June 1, 2016
A few days ago, I stumbled upon a copy of a letter from the GAO concerning Palantir Technologies dated May 18, 2016. The letter became available to me a few days after the 18th, and the US holiday probably limited circulation of the document. The letter is from the US Government Accountability Office and signed by Susan A. Poling, general counsel. There are eight recipients, some from Palantir, some from the US Army, and two in the GAO.
Has the US Army put Palantir in an untenable spot? Is there a deus ex machina about to resolve the apparent checkmate?
The letter tells Palantir Technologies that its protest of the DCGS Increment 2 award to another contractor is denied. I don’t want to revisit the history or the details as I understand them of the DCGS project. (DCGS, pronounced “dsigs”, is a US government information fusion project associated with the US Army but seemingly applicable to other Department of Defense entities like the Air Force and the Navy.)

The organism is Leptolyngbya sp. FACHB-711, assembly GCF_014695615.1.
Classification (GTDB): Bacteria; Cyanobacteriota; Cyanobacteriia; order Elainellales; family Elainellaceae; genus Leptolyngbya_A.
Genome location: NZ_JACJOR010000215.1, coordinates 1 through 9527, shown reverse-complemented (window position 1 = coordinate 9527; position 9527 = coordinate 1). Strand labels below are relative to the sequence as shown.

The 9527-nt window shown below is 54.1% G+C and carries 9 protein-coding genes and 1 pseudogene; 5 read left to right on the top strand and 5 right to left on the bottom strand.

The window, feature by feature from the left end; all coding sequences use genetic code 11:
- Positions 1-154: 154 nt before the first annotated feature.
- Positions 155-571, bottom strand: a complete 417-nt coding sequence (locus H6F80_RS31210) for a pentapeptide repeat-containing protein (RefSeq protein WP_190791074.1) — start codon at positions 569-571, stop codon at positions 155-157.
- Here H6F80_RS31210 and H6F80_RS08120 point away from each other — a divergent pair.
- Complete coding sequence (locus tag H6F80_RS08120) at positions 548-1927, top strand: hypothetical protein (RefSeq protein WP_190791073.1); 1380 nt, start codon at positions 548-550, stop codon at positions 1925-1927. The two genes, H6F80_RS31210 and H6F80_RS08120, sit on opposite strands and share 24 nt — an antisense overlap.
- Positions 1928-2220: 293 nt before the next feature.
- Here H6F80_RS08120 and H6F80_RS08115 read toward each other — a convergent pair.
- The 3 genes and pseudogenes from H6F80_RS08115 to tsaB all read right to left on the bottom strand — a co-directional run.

The passage in the letter I found interesting was:
While the market research revealed that commercial items were available to meet some of the DCGS-A2 requirements, the agency concluded that there was no commercial solution that could meet all the requirements of DCGS-A2. As the agency explained in its report, the DCGS-A2 contractor will need to do a great deal of development and integration work, which will include importing capabilities from DCGS-A1 and designing mature interfaces for them. Because the agency concluded that significant portions of the anticipated DCSG-A2 scope of work were not available as a commercial product, the agency determined that the DCGS-A2 development effort could not be procured as a commercial product under FAR part 12 procedures. The protester has failed to show that the agency’s determination in this regard was unreasonable.